For most people ‘commonhold’ is an unfamiliar concept. In Australia it’s called the strata system and in the US they use the term condominiums or condos. In the UK, commonhold is still an elusive idea despite legislation designed to promote it (Leasehold and Commonhold Reform Act 2002), which has spectacularly failed to deliver. Since it came into force, a paltry 20 commonhold properties have been created. At the same time there are estimated to be 5 to 6 million residential leasehold premises in England.
After such a wet winter, a bit of sun may sound like no bad thing, but people often underestimate the effect of high temperatures on older people: the 2003 heatwave led to an alarming 22 per cent increase in mortality among people 75+ in England and Wales. So I was very pleased to be invited to a roundtable held by the Parliamentary Environmental Audit Committee, as part of their Inquiry into Heatwaves: Adapting to Climate Change.
The launch of a new Age UK report, ‘Housing in Later Life’, coincides with several important policy developments which are likely to impact on the housing options open to all older people, both now and in the future.
This blog was contributed by Paul Gamble, Chief Executive of Habinteg Housing Association.
Effective housing policies will make or break the UK’s ability to meet the challenges posed by our ageing population. Building homes that remain accessible for all stages of a person’s life and can be adapted easily, taking into account diverse and changing need, just makes sense.
Habinteg and Age UK have both contributed to the Government’s review of housing standards consultation and made the case for national standards that increase the supply of accessible homes. The new three tiered approach recommended by the Government needs to prioritise access issues. Without this local and national commitment, the homes of the future will simply not provide for the needs of the increasing number of older and disabled people in the UK.
An ageing population
The projections could not be clearer. By 2030, one in three people in the UK will be aged over 55 with the number of disabled people estimated to rise to 4.6million by 2041.
People want to age in their own homes as independently as possible, for as long as they are able. Continue reading “Guest blog – Housing standards and the ageing population”
Does housing wealth really have untapped potential to fund care and support options for older people? Recently Age UK held a policy seminar on housing inequality among older people to consider this and a number of other related questions, with the help of some leading experts. The conclusions they drew seem to challenge a number of faulty assumptions about housing wealth – assumptions that are shaping the thinking of policy makers. Dr Beverly Searle of St. Andrew’s University offered an alternative and more complex picture of the distribution of housing prosperity in England and the implications for policy.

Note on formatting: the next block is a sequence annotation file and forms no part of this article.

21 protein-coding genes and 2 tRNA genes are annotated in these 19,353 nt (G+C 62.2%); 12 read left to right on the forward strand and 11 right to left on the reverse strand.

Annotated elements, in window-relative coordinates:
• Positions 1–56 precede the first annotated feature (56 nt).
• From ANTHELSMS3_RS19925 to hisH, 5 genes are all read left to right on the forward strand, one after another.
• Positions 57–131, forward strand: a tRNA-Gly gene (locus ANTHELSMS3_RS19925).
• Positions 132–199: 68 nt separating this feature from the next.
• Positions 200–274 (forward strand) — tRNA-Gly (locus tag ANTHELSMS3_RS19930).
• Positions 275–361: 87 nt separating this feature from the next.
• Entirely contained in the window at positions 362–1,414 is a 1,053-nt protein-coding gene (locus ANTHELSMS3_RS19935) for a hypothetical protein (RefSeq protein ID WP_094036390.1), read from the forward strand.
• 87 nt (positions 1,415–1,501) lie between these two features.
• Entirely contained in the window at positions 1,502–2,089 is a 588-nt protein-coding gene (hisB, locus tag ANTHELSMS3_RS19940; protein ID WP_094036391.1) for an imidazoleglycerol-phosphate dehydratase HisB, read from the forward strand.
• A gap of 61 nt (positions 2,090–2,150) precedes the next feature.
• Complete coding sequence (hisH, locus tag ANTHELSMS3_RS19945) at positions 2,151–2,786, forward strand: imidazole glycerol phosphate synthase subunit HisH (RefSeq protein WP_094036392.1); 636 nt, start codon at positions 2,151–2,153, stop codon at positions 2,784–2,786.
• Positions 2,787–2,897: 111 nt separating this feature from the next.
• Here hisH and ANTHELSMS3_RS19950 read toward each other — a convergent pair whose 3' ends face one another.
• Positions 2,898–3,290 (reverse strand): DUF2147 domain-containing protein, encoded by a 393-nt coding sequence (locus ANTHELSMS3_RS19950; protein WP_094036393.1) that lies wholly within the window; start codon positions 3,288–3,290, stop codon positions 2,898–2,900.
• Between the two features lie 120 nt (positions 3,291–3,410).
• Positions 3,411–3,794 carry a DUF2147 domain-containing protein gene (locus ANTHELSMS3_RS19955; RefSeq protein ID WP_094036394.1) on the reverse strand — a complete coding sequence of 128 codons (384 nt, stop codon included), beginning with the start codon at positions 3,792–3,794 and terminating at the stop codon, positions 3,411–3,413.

Dr Searle described dramatic geographical variations in the location of housing wealth – linked to house prices – which determine the equity available to older people and the choices they can make. Dr Searle found that 42% of housing wealth is concentrated in London and the South East, while 20% is located in the North East, Yorkshire and Humberside and the North West combined. Only 3% of housing wealth is found in North East. These inequalities mean that some housing and care options will only be available in affluent places, while choices for older people in poorer areas decline.
The Government has now released its long-awaited consultation paper on building standards. So far the press have mainly focused on space standards, rather than the implications for accessibility. The Government’s review considers several options to make progress, while recognising the challenges of a rapidly ageing society. The main proposal on accessibility is to establish three levels for building standards to take account of differences in local housing need. At the moment, Part M of the building regulations determines the ‘visitabilty’ of new homes. This covers areas such as level step free entrance and floor, and having a downstairs loo. The Government propose that this should remain a baseline standard that applies to all housing.
At the same time they suggest, as one option, an ‘intermediate’ second level standard that could be based on the lifetime homes standard and a third level for specialist wheelchair accessible housing. This would mean that the number of homes built to either the prescribed ‘lifetime homes’ or wheelchair access levels would be determined by projected local demand, following a local authority’s assessment. While giving local authorities flexibility it would establish a consistent standard at each of the suggested levels to reduce the cost and complexity of the variety of different local requirements, which are applied at the moment. Continue reading “Can we improve the quality of new homes for future generations?”
This blog was contributed by Emily Georghiou, Age UK’s Public Affairs Adviser – Age Action.
I recently had the privilege to attend the 2013 signing of the Dublin Declaration on Age Friendly Cities and Communities on behalf of Age UK. Over 40 mayors and representatives were present from over 60 cities and municipalities across Europe, all committed to making their localities great places to grow old.
The Dublin Declaration was originally signed in 2011, during the 1st International Conference on Age Friendly Cities.
Building on this and timed to coincide with the Irish Presidency and EU Summit on Active and Healthy Ageing, the Dublin Declaration 2013 includes a new EU pledge to uphold a set of principles to measure, benchmark and drive future development of age friendly cities. Continue reading “More cities sign up as Age Friendly Cities”